Libya: a way out of the crisis

Libya: a way out of the crisis

Editorial Staff
The conference organized by the IAI [International Affairs Institute] in Rome was an opportunity to take stock of the first 75 days of Sarraj's government. According to Gentiloni: "progress has been made that the international community must seize and cultivate"

"Slowly, with contradictions and political problems still open, in the last 2 and a half months, progress has been made in Libya that the international community must seize and cultivate, without illusion of hopes for miraculous solutions in the short term". 75 days since the incredible establishment of the government of Fayez Al-Sarraj in Tripoli, this is the picture painted by Italian Foreign Minister Paolo Gentiloni, during a conference organized by the IAI in Rome on the Libyan crisis. "The game is very complex," admitted Gentiloni, and "it would be imprudent to consider the bet won because progress has been made". However, there are positive signs on both the political level, with the international acknowledgement of the authority of the Government of National Accord (GNA), and in terms of security, with the recent victories over ISIS. "It is very encouraging that the Libyan forces have gained a lot of ground towards Sirte," explained the minister, emphasizing that in order to conduct the operation against Daesh were the militias of Misrata and the guards of the oil resources, while General Khalifa Haftar, the main opponent of the GNA, "did not play any role. He was absent".

Libya must remain united

The stabilization process that began 6 months ago with the Skhirat agreements and continued with the establishment of the GNA must now be able to "include" the factions that still contradict each other, starting with that led by Haftar. The diplomacies "are working" to get him to acknowledge Sarraj’s government, imagining for the General "a role in the future of Libya." On the other hand, warned Gentiloni, "the only alternative to the lack of stabilization is division, which would be a bad thing for everyone, especially for Italy". The unity of the country is "essential" to avoiding the "risk" that different "realities perpetually in conflict" will be created and so that Libya can make the best use of its "important resources." Reaching an understanding, therefore, with the forces of General Haftar, who benefits from great support in Eastern Libya and can count on the support of the Unites Arab Emirates and Egypt, "would be a significant step and this is the time to try," advised Gentiloni, ensuring that "Italy can make a significant contribution" to that effect.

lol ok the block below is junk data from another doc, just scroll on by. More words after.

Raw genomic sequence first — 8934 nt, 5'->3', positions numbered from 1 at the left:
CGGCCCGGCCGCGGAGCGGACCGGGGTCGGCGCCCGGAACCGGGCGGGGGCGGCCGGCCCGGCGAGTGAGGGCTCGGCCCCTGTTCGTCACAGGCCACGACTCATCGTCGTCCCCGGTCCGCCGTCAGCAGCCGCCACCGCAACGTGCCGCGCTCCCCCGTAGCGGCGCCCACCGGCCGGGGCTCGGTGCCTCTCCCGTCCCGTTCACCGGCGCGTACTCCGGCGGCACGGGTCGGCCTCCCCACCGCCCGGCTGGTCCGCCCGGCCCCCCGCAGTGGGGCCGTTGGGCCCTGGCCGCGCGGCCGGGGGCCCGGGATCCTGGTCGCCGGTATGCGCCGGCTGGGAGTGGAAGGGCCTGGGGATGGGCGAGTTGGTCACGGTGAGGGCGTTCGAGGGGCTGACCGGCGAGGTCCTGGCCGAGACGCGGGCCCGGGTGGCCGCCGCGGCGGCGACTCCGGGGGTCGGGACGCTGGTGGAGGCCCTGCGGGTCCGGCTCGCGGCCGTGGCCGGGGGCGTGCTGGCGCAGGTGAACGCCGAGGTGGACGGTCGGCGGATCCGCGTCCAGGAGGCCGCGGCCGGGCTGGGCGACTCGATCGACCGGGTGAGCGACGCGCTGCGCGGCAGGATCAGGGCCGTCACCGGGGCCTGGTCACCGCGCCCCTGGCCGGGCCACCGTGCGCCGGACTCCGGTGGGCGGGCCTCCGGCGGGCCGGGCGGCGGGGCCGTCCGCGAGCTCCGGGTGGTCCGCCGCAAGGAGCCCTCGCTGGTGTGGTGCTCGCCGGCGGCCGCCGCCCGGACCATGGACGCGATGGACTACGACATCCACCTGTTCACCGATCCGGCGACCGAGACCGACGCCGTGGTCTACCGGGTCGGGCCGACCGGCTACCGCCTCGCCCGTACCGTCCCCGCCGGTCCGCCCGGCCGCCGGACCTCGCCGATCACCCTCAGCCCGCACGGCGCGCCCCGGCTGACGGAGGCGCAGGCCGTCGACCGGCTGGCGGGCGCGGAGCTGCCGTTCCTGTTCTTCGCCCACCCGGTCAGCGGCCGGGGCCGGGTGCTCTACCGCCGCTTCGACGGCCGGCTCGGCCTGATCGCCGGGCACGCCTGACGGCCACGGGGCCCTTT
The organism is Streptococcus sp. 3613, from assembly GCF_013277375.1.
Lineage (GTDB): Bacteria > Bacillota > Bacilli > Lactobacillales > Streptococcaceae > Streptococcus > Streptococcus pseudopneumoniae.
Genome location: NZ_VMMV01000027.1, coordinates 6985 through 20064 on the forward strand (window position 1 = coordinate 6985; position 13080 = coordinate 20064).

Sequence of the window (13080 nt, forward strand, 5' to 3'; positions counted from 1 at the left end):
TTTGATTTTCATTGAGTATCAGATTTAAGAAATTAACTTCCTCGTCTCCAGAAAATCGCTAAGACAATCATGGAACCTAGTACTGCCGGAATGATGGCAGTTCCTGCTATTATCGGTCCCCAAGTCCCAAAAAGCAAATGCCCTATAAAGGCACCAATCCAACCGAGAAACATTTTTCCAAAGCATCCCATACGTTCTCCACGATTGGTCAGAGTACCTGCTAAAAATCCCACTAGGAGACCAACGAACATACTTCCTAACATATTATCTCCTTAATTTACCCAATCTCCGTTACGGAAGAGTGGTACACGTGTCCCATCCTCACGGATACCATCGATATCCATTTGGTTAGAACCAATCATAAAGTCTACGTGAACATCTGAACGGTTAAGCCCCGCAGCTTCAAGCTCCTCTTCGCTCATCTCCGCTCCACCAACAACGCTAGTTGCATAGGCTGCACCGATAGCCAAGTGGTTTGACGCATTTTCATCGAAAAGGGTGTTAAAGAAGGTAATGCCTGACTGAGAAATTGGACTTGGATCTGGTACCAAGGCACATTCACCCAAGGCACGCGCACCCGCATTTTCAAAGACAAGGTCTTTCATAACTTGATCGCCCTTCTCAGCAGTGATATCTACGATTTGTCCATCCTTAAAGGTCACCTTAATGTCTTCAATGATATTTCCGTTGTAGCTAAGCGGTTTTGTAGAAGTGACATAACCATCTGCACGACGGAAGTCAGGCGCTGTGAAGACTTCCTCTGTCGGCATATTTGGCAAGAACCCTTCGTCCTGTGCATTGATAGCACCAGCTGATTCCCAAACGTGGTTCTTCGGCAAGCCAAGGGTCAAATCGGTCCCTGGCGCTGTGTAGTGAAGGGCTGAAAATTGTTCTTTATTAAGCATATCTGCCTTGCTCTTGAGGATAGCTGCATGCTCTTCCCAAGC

A reconciliation from the "bottom-up"

Moreover, the reconciliation process necessarily passes through solutions that answer the needs of the various local realities and enable the consent of the people for the Government to grow. The Presidential Council has international recognition", explains the former security advisor of the Libyan Prime Minister, Abdul Rahman al-Ageli, "but this is not enough. It must obtain its legitimacy by rebuilding a relationship with local identities". Therefore, "a bottom-up process" is necessary, involving the players who are most in contact with the territory. In order to contain the centrifugal forces and guide Libya on its path to stabilization, the role of the international community remains ultimately crucial, and this community, according to Gentiloni, must "seize and cultivate" the progress made. "While differences remain between the various international players, the level of convergence on the Libyan crisis is quite satisfactory," said the Italian minister. While the director of the North Africa Program of the International Crisis Group stresses that "although officially all international players support the GNA, in terms of actual behavior, there are various shades." Even more explicit was Claudia Gazzini, senior analyst in Tripoli of the International Crisis Group: "If there was a unique and consistent international support towards the Government, we would come full circle, but the problem is that this support is in words, not actions."